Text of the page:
That such a man was hired to be the face of a Holocaust Studies center is an abomination. He is, of course, easy for antisemites to hide behind because he is nominally Jewish, but a man whose lifelong obsession is hating on Israel and whose first instinct after the October 7th massacres is to “contextualize” them, attack Israel as a settler-colonialist state, and accuse Israel of genocidal intent is an abomination. 

Thus, it is very on-brand for an academic institution. 

So far, two Center board members have resigned, and others have expressed their outrage. 

Two members of the advisory board of the University of Minnesota’s Center for Holocaust and Genocide Studies have resigned in protest over the planned hiring of the center’s new director.

Karen Painter and Bruno Chaouat both resigned Friday evening after learning that Raz Segal, a professor at Stockton University in New Jersey, had been offered the position by Ann Waltner, the interim dean of the College of Liberal Arts, which is where the CHGS resides at the university.

Segal has studied the Holocaust in the Carpathians and in Hungary, and focuses his study of the Holocaust as a result of the decline of empires and the building of nation-states in Europe. The focus on nation-states is a central theme in an argument Segal makes that the Holocaust is not unique compared to other genocides.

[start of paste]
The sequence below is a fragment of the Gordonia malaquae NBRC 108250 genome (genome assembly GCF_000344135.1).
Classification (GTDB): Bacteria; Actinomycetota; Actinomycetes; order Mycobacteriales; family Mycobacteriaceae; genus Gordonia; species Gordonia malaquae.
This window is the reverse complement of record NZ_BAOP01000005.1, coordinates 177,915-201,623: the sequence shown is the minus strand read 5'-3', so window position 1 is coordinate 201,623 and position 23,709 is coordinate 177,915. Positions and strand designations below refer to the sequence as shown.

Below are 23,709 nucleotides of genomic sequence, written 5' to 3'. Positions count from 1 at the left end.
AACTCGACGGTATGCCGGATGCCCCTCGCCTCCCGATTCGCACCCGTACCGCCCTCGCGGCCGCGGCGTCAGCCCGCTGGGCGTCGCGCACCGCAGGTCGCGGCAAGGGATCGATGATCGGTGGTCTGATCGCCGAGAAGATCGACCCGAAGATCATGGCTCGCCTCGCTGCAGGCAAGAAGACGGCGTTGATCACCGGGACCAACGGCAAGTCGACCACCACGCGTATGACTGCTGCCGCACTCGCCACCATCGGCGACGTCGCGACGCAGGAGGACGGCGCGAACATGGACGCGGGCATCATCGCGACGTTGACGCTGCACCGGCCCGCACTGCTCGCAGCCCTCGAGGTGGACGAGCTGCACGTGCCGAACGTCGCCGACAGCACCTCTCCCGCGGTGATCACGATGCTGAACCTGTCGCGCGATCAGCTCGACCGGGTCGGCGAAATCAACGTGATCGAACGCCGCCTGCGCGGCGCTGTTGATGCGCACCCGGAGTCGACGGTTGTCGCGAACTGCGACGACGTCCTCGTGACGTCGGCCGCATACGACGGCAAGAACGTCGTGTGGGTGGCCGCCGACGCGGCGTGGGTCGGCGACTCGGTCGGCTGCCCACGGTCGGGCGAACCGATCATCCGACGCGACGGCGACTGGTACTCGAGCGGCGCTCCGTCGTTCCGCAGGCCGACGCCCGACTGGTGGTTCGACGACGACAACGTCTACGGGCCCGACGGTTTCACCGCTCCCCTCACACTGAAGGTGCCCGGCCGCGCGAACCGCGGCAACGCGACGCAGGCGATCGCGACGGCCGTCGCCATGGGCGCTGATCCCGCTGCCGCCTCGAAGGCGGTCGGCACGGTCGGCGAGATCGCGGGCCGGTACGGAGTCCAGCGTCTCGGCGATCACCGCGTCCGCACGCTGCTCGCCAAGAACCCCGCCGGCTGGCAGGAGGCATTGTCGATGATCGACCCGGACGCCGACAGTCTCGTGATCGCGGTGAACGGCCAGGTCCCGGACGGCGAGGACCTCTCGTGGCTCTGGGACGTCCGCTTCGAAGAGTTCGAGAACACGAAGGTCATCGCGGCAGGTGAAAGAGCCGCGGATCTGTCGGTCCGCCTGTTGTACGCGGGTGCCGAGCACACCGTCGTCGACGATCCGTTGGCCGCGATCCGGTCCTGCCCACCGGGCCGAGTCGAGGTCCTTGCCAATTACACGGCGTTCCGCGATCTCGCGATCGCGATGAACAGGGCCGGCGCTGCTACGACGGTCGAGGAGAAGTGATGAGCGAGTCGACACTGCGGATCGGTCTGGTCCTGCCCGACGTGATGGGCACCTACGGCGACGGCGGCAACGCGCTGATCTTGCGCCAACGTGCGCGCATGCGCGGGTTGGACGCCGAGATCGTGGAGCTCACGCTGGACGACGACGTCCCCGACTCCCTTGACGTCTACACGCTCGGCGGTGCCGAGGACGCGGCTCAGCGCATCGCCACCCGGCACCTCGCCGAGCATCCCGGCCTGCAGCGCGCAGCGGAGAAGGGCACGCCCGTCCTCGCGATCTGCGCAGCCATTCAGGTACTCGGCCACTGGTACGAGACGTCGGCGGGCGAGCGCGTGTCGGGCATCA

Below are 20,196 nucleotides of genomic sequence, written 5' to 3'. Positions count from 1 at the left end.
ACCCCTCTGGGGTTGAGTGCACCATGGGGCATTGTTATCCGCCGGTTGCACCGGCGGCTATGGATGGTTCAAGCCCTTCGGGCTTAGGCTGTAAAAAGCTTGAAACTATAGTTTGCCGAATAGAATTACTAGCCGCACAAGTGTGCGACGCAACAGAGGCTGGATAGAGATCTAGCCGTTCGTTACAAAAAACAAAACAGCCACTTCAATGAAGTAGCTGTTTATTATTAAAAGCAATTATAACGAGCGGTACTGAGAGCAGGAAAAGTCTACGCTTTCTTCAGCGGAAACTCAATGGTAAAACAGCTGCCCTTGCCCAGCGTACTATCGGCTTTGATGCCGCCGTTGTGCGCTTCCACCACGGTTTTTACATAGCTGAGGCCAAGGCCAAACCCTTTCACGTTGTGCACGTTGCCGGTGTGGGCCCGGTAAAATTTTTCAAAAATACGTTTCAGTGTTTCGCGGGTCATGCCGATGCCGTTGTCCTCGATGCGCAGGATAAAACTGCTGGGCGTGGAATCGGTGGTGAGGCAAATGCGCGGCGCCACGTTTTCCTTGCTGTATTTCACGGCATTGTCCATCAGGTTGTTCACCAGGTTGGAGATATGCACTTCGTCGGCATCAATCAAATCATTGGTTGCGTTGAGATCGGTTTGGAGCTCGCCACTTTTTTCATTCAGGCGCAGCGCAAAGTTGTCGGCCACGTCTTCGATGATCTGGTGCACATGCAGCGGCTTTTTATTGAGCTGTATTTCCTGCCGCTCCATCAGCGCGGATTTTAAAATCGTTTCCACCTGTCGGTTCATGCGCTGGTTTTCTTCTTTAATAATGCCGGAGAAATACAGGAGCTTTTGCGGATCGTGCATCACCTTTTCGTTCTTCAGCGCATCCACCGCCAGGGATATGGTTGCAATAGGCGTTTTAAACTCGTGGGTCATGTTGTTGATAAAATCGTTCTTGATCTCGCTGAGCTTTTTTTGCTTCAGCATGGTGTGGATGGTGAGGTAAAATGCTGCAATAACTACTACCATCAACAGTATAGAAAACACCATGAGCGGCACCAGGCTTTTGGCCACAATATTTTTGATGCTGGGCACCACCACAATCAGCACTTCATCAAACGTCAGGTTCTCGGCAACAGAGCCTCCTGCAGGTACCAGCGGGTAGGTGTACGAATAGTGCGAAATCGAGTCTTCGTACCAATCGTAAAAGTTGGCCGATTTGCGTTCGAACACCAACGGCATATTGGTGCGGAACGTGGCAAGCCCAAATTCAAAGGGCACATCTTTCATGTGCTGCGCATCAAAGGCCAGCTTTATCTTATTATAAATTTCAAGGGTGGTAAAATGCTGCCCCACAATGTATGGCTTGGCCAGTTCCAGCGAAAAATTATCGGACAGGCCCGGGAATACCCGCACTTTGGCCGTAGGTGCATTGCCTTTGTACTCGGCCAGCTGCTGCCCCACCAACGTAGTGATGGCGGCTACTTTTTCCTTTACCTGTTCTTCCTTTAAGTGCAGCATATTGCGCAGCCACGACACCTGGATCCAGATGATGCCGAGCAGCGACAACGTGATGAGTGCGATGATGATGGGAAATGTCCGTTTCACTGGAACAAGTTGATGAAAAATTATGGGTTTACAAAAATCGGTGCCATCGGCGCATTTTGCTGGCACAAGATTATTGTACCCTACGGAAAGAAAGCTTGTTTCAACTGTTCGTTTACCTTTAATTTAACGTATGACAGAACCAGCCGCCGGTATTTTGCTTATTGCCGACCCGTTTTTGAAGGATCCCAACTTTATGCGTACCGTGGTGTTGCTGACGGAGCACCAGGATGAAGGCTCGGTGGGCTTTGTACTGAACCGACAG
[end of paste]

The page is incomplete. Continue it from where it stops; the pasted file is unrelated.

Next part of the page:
“Dr. Segal has positioned himself on an extreme end of the political and ideological spectrum with his publications on Israel and Gaza, including an essay in which he accused Israel of genocide a week after the October 7 terrorist attacks,” Painter wrote in her Friday night resignation email to Provost Rachel Croson and Interim President Jeff Ettinger. 

“The CHGS director is ideally a scholar whose principal area of research and public commentary is the Holocaust itself, and certainly should not be an individual publicly identified with extremist positions on the present Middle East war,” she wrote. “We need a center director who will bring our community together to understand how the Holocaust and other genocides occurred, not someone who blames Israel for the rape and murder of 1,200 civilians, and kidnapping of hundreds more.”

What should we expect, though? That an academic institution not expend every effort in promoting anti-Western values? 

That’s naive, unfortunately. Academic institutions exist to undermine Western values these days. It is their mission in life, and Raz Segal is one of them. 

Segal isn’t a critic of Israel’s conduct in the war–he attacked Israel as engaged in genocide before the war really began. Whatever is happening in Gaza now, in all the messiness of war, is clearly irrelevant to him except to provide grist for his mill. 

He is committed to slandering Jews, destroying Israel, and asserting an equivalence between Israel defending itself and the Holocaust. There’s nothing shocking about this–there are plenty of such people, and no doubt he fits well in academia and the left. 

And that he is now going to run the University of Minnesota’s Center for Holocaust and Genocide Studies is nothing but a confirmation that academia needs a good housecleaning–one it will likely never get.